In March, the Materials Recovery Facility and Eco-Centers in Barangay Mansilingan were finished. We conducted house-to-house distribution of information materials across the six pilot puroks in Mansilingan to ensure that residents practice segregation at source. We reached 1,000 households with 70 volunteers from the barangay, youth groups, and local Coke employees.
Work in Barangay Ungka II, Pavia, was put on hold in January 2020 to focus on Mansilingan. The team expects to resume once the COVID-19 situation normalizes.
In graduate school, one of my favorite development program approaches was the Asset-Based Community Development (ABCD) framework. This is based on the premise that “communities can drive the development process themselves by identifying and mobilizing existing, but often unrecognized assets.”
What we did in the WWW Communities initiative is a modified version of such an approach. We provided technical expertise and guidance to the community but it was the barangay that mobilized residents to participate in our workshops and consultations. It was the barangay that provided volunteers for our house-to-house campaign. It was the community leaders who ideated the details of their solid waste management plans.
Yes, CCBPI built the Materials Recovery Facility and Eco-Centers. But it is the barangay’s responsibility to take care of the facility, hire people to run it, and ensure that the barangay solid waste management plan is implemented. It is the local government that will provide further technical assistance in terms of livelihood interventions and waste management techniques.
Throughout the entire experience, our key learning was this: civic engagement is key to getting local government support in private sector projects.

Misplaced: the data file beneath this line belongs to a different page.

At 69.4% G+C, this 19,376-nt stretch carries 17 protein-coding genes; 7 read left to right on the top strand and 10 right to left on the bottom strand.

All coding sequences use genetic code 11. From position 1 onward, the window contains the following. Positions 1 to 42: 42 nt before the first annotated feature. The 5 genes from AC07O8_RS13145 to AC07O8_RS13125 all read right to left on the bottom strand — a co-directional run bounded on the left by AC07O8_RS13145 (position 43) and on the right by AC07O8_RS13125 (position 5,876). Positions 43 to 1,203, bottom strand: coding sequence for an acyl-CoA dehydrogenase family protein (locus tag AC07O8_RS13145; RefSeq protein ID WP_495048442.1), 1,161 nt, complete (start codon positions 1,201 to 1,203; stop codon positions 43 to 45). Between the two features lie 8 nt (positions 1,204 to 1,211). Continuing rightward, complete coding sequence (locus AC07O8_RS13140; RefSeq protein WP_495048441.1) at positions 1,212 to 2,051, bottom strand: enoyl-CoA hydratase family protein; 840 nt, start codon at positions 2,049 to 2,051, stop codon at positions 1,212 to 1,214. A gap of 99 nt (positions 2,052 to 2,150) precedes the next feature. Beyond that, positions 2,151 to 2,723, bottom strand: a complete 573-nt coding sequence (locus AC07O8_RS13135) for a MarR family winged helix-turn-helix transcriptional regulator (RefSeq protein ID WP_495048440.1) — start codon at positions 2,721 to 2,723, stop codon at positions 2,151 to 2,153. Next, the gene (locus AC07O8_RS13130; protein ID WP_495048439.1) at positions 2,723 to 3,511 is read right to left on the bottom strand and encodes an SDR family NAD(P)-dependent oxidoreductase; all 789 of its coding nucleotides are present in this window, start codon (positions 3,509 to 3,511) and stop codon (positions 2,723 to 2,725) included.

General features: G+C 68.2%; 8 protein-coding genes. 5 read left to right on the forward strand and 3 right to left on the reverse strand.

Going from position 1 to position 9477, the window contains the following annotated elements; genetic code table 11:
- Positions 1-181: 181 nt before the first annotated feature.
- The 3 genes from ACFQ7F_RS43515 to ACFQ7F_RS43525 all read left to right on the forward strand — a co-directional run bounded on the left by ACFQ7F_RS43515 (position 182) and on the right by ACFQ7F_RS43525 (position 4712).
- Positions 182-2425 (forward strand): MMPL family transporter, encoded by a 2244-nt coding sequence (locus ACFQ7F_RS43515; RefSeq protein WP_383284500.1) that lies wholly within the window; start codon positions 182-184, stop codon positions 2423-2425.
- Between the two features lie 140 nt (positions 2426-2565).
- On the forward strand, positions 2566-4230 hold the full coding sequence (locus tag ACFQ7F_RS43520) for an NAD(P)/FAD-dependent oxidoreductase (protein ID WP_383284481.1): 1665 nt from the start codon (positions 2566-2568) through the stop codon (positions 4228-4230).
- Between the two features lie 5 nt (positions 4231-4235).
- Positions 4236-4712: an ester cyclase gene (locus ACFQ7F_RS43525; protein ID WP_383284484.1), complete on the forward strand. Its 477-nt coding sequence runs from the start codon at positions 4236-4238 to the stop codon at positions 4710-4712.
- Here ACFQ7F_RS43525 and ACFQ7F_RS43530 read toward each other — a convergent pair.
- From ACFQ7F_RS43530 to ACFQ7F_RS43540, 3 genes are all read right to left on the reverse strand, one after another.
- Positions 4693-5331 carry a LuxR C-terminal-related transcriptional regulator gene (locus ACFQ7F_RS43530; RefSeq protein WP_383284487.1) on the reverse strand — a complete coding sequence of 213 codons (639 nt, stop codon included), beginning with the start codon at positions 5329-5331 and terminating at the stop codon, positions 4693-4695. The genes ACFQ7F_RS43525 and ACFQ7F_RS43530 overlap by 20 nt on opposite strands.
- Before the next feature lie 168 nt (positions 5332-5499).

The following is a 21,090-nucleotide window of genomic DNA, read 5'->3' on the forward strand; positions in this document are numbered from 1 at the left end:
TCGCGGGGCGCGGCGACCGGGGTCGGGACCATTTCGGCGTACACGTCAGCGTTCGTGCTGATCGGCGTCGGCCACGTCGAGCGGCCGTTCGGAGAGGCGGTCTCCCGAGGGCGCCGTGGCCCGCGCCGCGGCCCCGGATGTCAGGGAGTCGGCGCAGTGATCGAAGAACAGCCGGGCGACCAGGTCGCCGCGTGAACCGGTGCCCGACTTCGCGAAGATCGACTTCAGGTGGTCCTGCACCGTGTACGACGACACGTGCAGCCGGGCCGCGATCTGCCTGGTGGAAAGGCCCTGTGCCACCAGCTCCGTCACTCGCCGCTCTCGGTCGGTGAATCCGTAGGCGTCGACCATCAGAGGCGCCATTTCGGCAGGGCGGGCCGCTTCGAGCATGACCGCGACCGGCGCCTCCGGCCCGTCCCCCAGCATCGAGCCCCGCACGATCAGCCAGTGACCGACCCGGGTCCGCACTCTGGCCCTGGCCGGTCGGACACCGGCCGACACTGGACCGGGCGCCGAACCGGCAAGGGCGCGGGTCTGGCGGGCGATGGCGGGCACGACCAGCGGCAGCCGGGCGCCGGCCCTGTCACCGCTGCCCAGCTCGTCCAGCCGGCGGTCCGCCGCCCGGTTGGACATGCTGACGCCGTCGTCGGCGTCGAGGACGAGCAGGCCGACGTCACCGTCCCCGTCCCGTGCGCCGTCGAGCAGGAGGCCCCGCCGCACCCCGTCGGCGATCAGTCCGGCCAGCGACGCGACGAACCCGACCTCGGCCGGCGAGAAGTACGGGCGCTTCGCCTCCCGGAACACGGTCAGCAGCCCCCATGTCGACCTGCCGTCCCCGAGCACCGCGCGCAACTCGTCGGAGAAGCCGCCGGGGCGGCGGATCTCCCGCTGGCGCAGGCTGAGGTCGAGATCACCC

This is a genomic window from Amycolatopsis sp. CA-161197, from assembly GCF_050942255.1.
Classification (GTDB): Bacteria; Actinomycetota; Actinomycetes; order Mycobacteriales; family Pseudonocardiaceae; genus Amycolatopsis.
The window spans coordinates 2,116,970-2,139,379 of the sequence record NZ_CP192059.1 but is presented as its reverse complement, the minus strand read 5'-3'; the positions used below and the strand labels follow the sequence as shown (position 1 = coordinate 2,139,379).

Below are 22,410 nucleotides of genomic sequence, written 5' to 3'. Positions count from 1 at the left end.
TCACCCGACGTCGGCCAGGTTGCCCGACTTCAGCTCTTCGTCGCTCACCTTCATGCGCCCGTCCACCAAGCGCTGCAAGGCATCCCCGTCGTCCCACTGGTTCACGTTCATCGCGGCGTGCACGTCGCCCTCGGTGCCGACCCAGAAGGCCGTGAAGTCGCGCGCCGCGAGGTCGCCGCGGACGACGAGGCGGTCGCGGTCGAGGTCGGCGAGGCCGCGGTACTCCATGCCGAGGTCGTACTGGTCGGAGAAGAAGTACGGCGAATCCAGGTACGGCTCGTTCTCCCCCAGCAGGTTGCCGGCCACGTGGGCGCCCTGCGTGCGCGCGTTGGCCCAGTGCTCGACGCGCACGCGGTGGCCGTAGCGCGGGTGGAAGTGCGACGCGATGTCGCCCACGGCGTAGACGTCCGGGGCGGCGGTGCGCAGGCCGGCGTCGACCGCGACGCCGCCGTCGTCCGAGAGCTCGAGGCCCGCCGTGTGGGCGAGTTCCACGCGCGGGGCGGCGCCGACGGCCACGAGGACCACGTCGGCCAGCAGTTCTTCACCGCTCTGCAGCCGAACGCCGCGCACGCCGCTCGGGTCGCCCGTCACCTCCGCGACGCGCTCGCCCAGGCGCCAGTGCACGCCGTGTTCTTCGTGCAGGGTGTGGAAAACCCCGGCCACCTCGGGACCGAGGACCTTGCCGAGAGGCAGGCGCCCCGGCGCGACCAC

Organizations should turn their backs to the practice of telling communities what they need or giving them what we think they need. Instead, they should secure our communities’ support and harness their ideas on how programs can be implemented. What I recommend is a two-pronged approach: positively engage with both the local leaders and the community members.
Getting local government support—whether from the city, municipal, or barangay level—is also one way of minimizing costs. LGUs can use existing assets in communities to supplement our initiatives, or support small portions of our engagements. Overall, engaging with local governments is more cost effective.
A development approach to sustainability initiatives may take longer and use a bit more technical resources, but it is the sustainable way of conducting it. The community would have no reason to be uninvolved if they see that it is their ideas that are being implemented.
We’re halfway through our engagement in the WWW Communities initiative. In this time of enhanced community quarantine, we are reflecting on how we can make the project more inclusive and more grounded in the new realities that this pandemic is shaping.
David Lozada is Evident's Associate Director for Corporate and Public Affairs, and Advocacy Communications. He is a former journalist and community manager for Rappler, and holds a Master of Development Studies (First Class Honours) degree from The University of Melbourne.